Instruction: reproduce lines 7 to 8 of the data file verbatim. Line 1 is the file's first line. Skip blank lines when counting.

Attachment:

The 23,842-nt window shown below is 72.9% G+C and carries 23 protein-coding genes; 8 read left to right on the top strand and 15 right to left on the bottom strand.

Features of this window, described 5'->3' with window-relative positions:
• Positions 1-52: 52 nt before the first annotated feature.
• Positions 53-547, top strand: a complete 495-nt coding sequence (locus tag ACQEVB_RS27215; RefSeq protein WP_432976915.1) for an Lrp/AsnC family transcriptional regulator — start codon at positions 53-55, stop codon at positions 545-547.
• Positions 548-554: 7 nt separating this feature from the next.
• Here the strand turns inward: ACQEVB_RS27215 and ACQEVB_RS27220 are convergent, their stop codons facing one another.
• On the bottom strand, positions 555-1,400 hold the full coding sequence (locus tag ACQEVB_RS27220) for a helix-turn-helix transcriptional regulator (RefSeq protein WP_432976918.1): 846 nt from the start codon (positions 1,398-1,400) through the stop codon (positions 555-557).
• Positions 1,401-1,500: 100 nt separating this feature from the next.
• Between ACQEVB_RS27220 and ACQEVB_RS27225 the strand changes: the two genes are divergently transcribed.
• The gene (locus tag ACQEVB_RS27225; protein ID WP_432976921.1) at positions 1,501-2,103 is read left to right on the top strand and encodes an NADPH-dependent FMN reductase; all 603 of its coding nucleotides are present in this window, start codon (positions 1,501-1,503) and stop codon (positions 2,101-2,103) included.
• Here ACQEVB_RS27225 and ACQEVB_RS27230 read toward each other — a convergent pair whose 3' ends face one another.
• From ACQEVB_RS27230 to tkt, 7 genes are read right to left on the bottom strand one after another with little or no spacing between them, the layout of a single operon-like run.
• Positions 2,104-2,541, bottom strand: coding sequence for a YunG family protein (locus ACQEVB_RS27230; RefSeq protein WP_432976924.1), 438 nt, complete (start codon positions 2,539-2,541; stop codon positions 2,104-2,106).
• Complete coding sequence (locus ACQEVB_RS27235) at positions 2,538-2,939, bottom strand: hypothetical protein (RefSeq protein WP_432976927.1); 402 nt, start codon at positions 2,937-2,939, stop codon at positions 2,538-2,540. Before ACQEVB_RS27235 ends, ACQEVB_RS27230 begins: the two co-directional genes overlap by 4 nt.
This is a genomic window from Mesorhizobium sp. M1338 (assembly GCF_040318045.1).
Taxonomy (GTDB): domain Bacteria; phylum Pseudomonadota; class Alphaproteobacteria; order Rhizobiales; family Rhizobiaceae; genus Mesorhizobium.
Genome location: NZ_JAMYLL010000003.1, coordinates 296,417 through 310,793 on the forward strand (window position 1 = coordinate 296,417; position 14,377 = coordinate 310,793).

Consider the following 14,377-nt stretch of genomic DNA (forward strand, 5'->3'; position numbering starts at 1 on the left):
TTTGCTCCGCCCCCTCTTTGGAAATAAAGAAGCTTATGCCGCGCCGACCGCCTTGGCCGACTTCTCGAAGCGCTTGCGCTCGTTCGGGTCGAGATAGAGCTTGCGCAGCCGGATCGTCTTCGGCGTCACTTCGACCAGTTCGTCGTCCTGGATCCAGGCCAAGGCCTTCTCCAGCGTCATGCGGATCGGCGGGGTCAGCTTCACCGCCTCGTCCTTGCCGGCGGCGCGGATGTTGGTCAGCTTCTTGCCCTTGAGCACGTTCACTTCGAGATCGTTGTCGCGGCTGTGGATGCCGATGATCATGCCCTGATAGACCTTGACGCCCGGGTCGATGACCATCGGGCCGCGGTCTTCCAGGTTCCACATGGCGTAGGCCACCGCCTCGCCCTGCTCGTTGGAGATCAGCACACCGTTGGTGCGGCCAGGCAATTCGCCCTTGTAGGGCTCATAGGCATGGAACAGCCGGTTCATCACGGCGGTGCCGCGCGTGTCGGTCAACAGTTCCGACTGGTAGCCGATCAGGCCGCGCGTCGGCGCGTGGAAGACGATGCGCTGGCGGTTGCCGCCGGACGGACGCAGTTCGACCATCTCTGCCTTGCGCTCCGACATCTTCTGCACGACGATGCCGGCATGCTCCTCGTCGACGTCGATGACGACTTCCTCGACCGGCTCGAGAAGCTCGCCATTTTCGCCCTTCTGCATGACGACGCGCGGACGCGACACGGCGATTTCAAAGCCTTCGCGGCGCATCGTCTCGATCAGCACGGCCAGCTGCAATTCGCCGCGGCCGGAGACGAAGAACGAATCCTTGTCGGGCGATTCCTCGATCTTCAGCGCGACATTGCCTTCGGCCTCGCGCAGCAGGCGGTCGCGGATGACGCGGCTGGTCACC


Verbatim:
• On the bottom strand, positions 555-1,400 hold the full coding sequence (locus tag ACQEVB_RS27220) for a helix-turn-helix transcriptional regulator (RefSeq protein WP_432976918.1): 846 nt from the start codon (positions 1,398-1,400) through the stop codon (positions 555-557).
• Positions 1,401-1,500: 100 nt separating this feature from the next.